The World Health Organization (WHO) has set its sights on reducing salt in food products around the globe through new global benchmarks.
It suggests the benchmarks for sodium levels in more than 60 food categories will “help countries reduce salt intake and save lives”.
WHO said most people consume double its recommended 5g of daily salt intake, putting themselves at greater risk of heart disease and strokes that kill an estimated three million people each year.
Its new Global Sodium Benchmarks for Different Food Categories, published yesterday (5 May), is a guide for countries and the industry to reduce the sodium content in different categories of processed foods, the consumption of which is a “rapidly increasing source of sodium,” the WHO said.
The benchmarks target a wide range of categories of processed and packaged foods, which the WHO says significantly contribute to overly salty diets. These include processed and packaged bread, savoury snacks, meat products and cheese.
Its guidelines suggest, for example, that potato crisps should contain a maximum of 500mgs of sodium per 100g serving, pies and pastries up to 120mgs and processed meats up to 360mgs.
"Reducing sodium content by reformulating processed foods is a proven strategy to reduce population sodium intake, particularly in places where consumption of processed foods is high. It can also prevent processed foods from becoming a major source of sodium in countries where consumption of these manufactured foods may be rapidly increasing," WHO said.
Geneva-headquartered WHO, a specialist agency of the United Nations responsible for international public health, is also keen to have harmonised global benchmarks, suggesting similar processed food products often contain different amounts of sodium in different countries.
Its benchmarks are intended to show countries how they can progressively cut their targets, based on their local food environments, and "encourage industry to lower the sodium content in processed foods accordingly, and advance toward the WHO goal of 30% reduction in global salt/sodium intake by 2025".
WHO director-general Dr. Tedros Adhanom Ghebreyesus said: "Most people don't know how much sodium they consume, or the risks it poses. We need countries to establish policies to reduce salt intake and provide people with the information they need to make the right food choices. We also need the food and beverage industry to cut sodium levels in processed foods. WHO's new benchmarks give countries and industry a starting point to review and establish policies to transform the food environment and save lives."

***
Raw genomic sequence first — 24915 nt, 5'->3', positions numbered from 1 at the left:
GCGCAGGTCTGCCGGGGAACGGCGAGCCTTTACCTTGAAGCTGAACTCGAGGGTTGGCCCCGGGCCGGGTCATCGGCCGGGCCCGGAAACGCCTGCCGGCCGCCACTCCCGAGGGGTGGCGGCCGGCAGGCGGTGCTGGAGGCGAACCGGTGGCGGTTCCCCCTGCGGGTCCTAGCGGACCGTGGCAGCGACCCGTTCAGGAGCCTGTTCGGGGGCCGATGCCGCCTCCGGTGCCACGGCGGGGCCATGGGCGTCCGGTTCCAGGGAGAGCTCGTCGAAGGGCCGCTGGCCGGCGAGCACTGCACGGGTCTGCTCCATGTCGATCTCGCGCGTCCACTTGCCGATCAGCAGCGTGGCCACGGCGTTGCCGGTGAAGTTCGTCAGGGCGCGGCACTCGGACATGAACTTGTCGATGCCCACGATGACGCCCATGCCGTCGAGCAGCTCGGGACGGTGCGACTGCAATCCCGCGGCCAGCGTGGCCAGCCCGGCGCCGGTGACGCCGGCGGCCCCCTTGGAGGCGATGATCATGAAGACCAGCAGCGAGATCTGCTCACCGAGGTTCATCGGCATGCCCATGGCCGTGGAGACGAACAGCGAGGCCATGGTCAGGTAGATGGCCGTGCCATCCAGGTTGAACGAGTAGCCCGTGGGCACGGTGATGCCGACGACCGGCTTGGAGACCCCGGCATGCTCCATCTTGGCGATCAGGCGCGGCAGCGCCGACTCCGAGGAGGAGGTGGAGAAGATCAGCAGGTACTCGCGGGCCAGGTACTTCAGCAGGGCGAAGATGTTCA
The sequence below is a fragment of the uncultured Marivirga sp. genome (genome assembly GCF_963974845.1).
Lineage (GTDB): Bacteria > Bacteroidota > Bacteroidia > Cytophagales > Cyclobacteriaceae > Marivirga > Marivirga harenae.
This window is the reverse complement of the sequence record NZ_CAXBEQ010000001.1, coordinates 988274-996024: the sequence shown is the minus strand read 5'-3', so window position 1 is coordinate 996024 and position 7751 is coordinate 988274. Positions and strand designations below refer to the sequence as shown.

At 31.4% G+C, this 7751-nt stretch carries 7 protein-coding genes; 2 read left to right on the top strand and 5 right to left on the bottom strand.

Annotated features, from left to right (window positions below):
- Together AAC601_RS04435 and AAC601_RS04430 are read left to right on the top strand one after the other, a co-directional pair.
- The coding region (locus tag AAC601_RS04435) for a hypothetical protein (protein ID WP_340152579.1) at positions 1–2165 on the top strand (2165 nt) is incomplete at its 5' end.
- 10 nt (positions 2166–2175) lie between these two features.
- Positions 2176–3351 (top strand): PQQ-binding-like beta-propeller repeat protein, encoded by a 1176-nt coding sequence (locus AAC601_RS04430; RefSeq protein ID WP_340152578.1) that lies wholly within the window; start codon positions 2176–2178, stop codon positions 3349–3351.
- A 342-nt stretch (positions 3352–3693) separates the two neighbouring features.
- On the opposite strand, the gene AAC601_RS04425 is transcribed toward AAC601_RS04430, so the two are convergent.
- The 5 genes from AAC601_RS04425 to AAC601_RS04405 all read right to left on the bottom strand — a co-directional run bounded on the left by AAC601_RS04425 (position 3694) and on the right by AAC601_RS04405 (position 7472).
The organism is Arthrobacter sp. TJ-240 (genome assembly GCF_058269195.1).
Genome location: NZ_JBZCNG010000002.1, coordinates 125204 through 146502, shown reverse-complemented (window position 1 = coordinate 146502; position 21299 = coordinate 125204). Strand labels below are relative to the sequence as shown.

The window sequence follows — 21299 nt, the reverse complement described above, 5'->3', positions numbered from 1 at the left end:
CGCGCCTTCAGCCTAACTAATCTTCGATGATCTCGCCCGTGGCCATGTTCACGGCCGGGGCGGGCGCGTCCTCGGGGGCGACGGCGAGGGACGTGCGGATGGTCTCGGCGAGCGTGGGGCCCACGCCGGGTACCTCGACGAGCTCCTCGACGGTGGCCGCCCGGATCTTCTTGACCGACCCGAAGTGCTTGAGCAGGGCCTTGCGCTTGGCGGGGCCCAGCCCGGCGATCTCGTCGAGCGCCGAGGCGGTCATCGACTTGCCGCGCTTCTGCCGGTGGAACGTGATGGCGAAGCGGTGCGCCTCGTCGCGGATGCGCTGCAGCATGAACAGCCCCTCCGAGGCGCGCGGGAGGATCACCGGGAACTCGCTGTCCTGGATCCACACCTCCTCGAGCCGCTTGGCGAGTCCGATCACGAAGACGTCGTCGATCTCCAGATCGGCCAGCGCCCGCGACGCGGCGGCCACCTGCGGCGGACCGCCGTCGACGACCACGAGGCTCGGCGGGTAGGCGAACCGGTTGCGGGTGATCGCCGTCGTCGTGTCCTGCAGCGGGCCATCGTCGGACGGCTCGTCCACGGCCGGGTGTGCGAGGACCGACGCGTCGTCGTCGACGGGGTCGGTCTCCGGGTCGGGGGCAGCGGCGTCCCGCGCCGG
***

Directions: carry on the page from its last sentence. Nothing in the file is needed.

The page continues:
WHO's initiative has the support of US consumer advocacy group Center for Science in the Public Interest (CSPI). Its co-founder Michael Jacobson said: "Excess salt in our diets, particularly from packaged foods and restaurant meals, promotes hyper-tension, heart attack, and stroke, contributing to in the order of 50,000 to 100,000 deaths each year in the United States.
"The World Health Organization estimates that approximately three million deaths per year globally are attributable to excess sodium. Preventing these needless deaths should be considered an urgent priority for public health officials in the United States and around the world.
"That's why the WHO's global benchmarks for sodium proposed today for more than 60 food categories are important, timely, and demand the attention of food company executives, health officials and food regulators in the US and abroad."
Jacobson said that the US Food and Drug Administration "should be embarrassed that it has not yet finalised its own voluntary sodium reduction guidelines, proposed in 2016 for more than 150 food categories".
And he suggested the food industry should "see the writing on the wall". He added: "Responsible manufacturers should act now to bring down sodium to much safer levels."
WHO points out that in the UK voluntary targets for food manufacturers to reformulate products decreased adult salt intake by approximately 15% between 2003 and 2011, indicating that target-setting across multiple food categories can achieve meaningful reductions in sodium consumption.
just-food asked UK industry body the Food and Drink Federation for its response to the WHO initiative but it declined to comment.
A spokesperson for fellow industry body FoodDrinkEurope said: "This is an important topic and we will discuss the content and recommendations of the WHO report with our members. Many companies in the European food and drink industry have been on a salt reformulation journey for many years, including through collaboration in national public-private salt reduction strategies, and with good success.
"This work continues and we are looking forward to engaging with policy-makers to continue to help bring down high levels of salt consumption to ensure good health."